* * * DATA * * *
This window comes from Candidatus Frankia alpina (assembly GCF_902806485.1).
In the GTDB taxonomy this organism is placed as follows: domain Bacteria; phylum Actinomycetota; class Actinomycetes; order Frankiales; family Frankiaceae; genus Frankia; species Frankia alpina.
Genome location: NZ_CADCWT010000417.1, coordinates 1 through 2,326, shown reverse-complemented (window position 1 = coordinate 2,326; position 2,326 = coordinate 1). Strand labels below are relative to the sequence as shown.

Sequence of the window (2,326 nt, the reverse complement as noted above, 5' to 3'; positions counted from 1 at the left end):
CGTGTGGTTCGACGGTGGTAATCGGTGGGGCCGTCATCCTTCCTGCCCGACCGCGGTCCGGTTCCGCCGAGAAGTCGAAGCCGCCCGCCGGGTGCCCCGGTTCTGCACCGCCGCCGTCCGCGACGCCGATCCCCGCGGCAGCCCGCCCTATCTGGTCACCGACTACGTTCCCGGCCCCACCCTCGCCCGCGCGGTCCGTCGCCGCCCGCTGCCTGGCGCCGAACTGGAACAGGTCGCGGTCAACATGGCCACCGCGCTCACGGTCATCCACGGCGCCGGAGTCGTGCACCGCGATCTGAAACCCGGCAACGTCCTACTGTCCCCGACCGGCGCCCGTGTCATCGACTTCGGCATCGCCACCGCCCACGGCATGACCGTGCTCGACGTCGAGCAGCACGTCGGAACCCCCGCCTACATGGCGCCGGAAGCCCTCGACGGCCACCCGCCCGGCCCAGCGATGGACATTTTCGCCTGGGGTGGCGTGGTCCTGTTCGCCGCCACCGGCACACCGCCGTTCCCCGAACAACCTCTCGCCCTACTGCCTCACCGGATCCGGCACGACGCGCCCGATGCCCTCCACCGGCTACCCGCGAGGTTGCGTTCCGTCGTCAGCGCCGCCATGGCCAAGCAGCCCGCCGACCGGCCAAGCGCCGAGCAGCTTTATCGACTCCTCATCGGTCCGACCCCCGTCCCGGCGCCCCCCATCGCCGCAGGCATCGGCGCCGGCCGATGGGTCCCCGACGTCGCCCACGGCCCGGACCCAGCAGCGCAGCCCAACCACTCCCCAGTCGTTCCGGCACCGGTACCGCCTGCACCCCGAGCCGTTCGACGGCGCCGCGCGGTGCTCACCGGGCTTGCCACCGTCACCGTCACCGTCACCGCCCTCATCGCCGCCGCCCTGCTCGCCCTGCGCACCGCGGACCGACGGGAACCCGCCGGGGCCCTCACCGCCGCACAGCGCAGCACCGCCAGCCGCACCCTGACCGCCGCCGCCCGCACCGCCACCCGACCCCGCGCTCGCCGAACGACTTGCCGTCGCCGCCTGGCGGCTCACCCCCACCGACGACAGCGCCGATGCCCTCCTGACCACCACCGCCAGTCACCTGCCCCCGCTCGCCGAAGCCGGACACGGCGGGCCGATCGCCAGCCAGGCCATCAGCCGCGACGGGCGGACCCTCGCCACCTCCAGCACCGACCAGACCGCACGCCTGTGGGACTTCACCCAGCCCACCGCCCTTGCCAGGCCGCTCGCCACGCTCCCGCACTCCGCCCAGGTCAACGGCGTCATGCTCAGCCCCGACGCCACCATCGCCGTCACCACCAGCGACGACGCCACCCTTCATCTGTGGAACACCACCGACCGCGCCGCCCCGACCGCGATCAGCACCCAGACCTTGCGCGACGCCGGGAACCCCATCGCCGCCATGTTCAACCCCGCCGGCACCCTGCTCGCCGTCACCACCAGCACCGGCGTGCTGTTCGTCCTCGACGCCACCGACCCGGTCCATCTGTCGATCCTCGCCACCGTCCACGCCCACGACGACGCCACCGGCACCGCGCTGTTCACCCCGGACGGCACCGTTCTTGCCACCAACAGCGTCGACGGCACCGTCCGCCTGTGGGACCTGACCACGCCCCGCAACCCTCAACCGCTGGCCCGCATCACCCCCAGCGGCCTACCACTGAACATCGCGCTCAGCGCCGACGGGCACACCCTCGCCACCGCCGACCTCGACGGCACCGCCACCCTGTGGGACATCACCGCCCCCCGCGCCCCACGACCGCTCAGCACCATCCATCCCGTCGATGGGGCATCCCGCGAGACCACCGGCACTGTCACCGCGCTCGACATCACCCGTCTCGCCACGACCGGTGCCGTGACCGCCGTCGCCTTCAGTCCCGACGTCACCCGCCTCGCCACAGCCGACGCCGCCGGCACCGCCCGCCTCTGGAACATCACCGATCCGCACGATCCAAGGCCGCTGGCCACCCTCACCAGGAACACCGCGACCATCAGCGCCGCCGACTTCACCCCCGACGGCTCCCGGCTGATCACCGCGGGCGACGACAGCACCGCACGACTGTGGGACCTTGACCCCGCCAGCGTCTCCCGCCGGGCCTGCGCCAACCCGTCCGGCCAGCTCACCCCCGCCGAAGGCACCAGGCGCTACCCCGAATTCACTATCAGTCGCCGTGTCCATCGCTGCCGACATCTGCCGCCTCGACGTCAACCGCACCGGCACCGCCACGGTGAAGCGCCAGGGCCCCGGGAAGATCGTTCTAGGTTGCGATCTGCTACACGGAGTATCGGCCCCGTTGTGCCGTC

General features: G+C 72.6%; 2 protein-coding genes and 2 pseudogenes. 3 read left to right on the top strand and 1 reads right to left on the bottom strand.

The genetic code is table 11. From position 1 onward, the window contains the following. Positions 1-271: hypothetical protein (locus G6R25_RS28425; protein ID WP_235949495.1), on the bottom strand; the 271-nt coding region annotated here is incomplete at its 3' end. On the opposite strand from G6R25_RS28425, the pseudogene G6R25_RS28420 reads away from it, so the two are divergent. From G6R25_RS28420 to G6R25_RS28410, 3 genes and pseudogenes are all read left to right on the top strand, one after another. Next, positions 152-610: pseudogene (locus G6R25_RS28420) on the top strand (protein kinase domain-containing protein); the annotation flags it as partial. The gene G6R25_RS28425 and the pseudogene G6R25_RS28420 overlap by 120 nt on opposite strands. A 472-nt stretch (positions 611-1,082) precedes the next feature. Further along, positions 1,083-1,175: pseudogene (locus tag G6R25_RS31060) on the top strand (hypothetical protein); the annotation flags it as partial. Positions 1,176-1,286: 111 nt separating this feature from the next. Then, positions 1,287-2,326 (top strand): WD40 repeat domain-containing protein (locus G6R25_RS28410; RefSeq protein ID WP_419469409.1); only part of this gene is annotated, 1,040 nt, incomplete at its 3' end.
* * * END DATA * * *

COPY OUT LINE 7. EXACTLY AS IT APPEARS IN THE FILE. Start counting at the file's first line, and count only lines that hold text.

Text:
The genetic code is table 11. From position 1 onward, the window contains the following. Positions 1-271: hypothetical protein (locus G6R25_RS28425; protein ID WP_235949495.1), on the bottom strand; the 271-nt coding region annotated here is incomplete at its 3' end. On the opposite strand from G6R25_RS28425, the pseudogene G6R25_RS28420 reads away from it, so the two are divergent. From G6R25_RS28420 to G6R25_RS28410, 3 genes and pseudogenes are all read left to right on the top strand, one after another. Next, positions 152-610: pseudogene (locus G6R25_RS28420) on the top strand (protein kinase domain-containing protein); the annotation flags it as partial. The gene G6R25_RS28425 and the pseudogene G6R25_RS28420 overlap by 120 nt on opposite strands. A 472-nt stretch (positions 611-1,082) precedes the next feature. Further along, positions 1,083-1,175: pseudogene (locus tag G6R25_RS31060) on the top strand (hypothetical protein); the annotation flags it as partial. Positions 1,176-1,286: 111 nt separating this feature from the next. Then, positions 1,287-2,326 (top strand): WD40 repeat domain-containing protein (locus G6R25_RS28410; RefSeq protein ID WP_419469409.1); only part of this gene is annotated, 1,040 nt, incomplete at its 3' end.